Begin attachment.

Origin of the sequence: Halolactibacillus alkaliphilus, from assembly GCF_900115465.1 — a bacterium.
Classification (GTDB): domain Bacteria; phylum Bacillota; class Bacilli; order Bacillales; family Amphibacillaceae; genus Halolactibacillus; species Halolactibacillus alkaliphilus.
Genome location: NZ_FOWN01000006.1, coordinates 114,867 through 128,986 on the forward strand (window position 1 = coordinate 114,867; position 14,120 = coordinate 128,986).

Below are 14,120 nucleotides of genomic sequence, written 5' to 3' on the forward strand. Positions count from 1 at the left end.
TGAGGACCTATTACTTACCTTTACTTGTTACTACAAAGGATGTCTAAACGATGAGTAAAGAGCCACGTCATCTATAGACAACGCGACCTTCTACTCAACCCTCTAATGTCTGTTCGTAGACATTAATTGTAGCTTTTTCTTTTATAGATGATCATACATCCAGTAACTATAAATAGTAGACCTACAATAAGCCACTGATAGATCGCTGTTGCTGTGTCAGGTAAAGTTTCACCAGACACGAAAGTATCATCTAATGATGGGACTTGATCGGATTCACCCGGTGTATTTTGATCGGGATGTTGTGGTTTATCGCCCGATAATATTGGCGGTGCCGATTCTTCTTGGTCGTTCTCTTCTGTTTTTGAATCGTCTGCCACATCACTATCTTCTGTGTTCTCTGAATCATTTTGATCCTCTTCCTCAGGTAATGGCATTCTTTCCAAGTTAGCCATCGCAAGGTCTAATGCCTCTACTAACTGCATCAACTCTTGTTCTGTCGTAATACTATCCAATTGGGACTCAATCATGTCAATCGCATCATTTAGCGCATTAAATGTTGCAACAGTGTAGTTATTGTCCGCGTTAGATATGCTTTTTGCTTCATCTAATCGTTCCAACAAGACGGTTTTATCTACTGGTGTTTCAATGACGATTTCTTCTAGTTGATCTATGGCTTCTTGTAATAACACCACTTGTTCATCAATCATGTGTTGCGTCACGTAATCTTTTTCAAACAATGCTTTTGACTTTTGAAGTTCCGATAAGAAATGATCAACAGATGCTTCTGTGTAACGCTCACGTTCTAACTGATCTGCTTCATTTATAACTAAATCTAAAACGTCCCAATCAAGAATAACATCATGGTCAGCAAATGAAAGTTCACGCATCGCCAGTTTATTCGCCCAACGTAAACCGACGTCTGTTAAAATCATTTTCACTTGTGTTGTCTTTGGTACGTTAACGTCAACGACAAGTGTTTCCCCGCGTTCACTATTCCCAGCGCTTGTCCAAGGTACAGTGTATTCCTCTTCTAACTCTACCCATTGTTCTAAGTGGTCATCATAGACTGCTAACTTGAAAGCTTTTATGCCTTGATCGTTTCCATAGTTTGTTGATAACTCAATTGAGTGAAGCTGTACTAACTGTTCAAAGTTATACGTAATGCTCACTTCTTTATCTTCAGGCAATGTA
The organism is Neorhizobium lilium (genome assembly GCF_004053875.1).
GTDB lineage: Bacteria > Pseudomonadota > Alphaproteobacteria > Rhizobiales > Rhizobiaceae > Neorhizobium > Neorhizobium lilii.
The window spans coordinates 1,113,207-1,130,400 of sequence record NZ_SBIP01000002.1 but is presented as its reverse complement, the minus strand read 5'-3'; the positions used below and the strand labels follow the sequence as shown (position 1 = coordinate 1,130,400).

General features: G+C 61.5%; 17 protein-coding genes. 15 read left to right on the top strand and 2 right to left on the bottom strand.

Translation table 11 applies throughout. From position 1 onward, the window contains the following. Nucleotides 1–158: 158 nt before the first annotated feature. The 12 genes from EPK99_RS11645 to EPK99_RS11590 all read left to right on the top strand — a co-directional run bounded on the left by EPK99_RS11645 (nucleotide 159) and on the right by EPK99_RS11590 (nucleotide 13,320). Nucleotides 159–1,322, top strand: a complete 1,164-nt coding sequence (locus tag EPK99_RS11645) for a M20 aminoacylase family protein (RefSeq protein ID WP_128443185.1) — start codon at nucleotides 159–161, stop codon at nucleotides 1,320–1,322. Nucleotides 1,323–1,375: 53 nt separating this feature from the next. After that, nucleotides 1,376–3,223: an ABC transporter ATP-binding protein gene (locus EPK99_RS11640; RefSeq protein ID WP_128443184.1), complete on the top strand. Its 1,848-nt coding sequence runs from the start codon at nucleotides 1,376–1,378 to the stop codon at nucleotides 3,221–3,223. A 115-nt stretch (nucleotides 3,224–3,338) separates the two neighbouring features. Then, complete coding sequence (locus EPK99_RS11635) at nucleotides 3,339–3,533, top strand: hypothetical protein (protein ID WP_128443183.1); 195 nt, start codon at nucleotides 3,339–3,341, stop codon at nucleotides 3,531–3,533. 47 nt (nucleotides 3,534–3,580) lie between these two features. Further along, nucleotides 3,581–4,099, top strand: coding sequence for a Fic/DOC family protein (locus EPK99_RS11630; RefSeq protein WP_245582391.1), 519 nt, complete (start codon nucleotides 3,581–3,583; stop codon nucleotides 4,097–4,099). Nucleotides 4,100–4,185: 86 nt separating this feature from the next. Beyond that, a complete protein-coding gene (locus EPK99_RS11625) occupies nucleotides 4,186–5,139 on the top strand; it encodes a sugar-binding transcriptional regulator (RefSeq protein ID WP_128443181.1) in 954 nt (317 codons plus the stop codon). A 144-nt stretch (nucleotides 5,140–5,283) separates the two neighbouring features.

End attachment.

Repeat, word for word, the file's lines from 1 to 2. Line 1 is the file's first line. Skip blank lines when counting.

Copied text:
Origin of the sequence: Halolactibacillus alkaliphilus, from assembly GCF_900115465.1 — a bacterium.
Classification (GTDB): domain Bacteria; phylum Bacillota; class Bacilli; order Bacillales; family Amphibacillaceae; genus Halolactibacillus; species Halolactibacillus alkaliphilus.